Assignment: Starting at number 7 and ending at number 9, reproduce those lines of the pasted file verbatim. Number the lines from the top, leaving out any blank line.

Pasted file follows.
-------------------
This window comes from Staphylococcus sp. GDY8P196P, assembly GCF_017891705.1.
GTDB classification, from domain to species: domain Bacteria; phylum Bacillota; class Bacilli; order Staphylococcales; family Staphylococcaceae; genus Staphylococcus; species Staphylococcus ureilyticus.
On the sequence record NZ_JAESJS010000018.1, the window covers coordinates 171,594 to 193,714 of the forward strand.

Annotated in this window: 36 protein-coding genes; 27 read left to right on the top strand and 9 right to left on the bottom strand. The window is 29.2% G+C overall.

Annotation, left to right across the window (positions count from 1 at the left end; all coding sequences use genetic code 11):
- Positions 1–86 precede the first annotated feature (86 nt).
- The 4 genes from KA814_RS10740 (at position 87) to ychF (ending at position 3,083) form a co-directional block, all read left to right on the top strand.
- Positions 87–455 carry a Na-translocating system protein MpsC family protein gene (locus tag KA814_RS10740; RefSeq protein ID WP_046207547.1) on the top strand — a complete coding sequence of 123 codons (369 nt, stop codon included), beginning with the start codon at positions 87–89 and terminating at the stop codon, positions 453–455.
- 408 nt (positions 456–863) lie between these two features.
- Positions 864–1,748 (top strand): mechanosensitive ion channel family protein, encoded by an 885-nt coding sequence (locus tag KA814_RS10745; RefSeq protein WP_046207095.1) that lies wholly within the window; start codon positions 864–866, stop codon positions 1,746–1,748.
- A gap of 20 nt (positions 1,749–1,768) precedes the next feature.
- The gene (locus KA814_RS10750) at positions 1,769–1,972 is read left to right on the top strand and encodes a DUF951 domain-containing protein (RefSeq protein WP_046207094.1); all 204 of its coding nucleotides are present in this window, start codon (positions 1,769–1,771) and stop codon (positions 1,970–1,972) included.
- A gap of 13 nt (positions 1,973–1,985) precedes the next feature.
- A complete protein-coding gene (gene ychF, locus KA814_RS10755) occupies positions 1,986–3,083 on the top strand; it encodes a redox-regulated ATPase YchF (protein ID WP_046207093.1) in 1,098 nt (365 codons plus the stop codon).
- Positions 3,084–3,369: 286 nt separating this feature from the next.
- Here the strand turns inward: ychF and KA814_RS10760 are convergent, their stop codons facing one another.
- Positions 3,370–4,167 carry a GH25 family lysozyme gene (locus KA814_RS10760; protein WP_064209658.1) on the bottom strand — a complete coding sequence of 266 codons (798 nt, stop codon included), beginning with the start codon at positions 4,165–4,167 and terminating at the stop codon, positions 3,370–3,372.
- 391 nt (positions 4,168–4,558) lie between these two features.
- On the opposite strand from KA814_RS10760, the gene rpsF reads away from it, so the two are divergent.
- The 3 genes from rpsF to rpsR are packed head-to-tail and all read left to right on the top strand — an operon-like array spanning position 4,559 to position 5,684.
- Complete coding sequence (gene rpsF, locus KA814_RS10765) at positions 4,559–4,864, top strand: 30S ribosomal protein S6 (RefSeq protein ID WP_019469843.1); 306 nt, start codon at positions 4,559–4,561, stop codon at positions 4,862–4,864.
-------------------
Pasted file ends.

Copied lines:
- The 4 genes from KA814_RS10740 (at position 87) to ychF (ending at position 3,083) form a co-directional block, all read left to right on the top strand.
- Positions 87–455 carry a Na-translocating system protein MpsC family protein gene (locus tag KA814_RS10740; RefSeq protein ID WP_046207547.1) on the top strand — a complete coding sequence of 123 codons (369 nt, stop codon included), beginning with the start codon at positions 87–89 and terminating at the stop codon, positions 453–455.
- 408 nt (positions 456–863) lie between these two features.